Readers who follow the phenomenon of ADA filing mills (Dec. 7, etc.) may recall the case of West Coast attorney Theodore Omholt, who has filed hundreds of legal complaints against businesses for violations (trivial or otherwise) of disabled-access laws, which he then settles for cash. In Honolulu, according to one news report, Omholt filed 574 lawsuits. (Carolyn Said, “Controversial disability rights lawyer”, San Francisco Chronicle, Apr. 21, 2002.) Omholt then refocused his practice on California where he sent out the following letter, quoted in my article three years ago in City Journal:
I am the attorney (age 48) who for the past three years has had the privilege to represent a small action group of six wonderful individuals who use wheelchairs age 37 to 66. . . . Their shopping at inaccessible stores in San Francisco and then filing lawsuits as clients of mine against those inaccessible stores nets them each an income which makes them financially independent. For each of them, the lack of funds which used to limit them to life’s bare necessities and which plagues so many disabled individuals today has become only an unpleasant memory from the past. As a reward for implementing the law and making stores more accessible for other disabled shoppers, group members now use their stream of income to eat out at good restaurants when they want to, buy new clothes and computers and televisions and gifts for family members, travel and take vacations wherever and whenever they want to go, and live a lifestyle they could only imagine prior to joining the group. . . . The group has room for a small number of additional members. Once that small number of additional members has been selected, the group will again close to new members.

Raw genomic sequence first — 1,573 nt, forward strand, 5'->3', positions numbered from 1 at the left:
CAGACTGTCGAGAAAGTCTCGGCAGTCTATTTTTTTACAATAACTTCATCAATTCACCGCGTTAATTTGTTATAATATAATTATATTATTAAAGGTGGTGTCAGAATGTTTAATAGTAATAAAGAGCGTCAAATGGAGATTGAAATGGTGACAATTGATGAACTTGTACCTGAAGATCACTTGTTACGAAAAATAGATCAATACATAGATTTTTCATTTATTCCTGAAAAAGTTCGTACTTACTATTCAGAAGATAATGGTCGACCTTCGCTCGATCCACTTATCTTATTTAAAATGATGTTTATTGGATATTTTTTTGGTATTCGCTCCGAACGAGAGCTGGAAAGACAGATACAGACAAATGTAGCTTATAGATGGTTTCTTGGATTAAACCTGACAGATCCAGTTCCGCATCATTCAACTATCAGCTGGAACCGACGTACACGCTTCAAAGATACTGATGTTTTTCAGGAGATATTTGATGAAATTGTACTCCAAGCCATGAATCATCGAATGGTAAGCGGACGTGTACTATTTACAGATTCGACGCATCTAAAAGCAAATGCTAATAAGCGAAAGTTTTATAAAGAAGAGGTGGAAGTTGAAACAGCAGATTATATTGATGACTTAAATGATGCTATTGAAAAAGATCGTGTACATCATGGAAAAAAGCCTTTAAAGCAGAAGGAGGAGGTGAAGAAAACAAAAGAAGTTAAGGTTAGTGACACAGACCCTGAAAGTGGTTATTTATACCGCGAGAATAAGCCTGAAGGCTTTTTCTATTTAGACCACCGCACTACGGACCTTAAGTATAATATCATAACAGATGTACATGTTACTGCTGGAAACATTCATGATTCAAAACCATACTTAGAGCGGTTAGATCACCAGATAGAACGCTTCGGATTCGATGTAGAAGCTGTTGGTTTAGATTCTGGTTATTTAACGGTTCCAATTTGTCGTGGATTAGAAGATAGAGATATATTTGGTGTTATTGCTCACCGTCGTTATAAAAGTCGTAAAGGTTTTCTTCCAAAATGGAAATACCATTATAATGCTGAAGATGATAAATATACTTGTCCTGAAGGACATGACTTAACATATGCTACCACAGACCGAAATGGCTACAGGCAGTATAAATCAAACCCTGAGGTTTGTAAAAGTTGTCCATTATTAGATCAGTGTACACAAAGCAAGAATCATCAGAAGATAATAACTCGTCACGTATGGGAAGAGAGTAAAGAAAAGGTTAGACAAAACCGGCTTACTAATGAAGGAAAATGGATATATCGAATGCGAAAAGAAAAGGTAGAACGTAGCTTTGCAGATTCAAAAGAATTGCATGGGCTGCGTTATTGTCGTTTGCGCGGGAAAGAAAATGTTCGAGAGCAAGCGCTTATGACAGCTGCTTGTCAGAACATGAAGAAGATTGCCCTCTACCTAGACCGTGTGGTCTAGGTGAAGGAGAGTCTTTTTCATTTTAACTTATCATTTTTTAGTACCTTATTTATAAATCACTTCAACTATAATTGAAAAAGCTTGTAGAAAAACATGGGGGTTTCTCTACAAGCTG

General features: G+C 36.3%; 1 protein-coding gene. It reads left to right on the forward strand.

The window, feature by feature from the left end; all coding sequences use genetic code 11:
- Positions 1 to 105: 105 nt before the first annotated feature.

Alas, even the most thoughtfully devised business plans sometimes meet with a hitch. Reader W.R. alerts us to this copy of Supreme Court minutes (PDF) from San Francisco, dated May 10 of last year, which at page 51 reports the following:
S143253 OMHOLT ON RESIGNATION — The voluntary resignation of TED OMHOLT, State Bar No. 92979, as a member of the State Bar of California is accepted without prejudice to further proceedings in any disciplinary proceeding pending against respondent should he hereafter seek reinstatement. It is ordered that he comply with rule 955 of the California Rules of Court and that he perform the acts specified in subdivisions (a) and (c) of that rule within 30 and 40 days, respectively, after the date this order is filed.* Costs are awarded to the State Bar. *(See Bus. and Prof. Code, §6126, subd. (c).)
It’s too bad the minutes aren’t more informative about the circumstances surrounding Mr. Omholt’s voluntary resignation from the California bar. Readers familiar with the details are welcome to illuminate matters.
UPDATE: Omholt writes to dispute the accuracy of certain details in the Honolulu account; seeing no reason to doubt his word, we have revised the post to omit those details.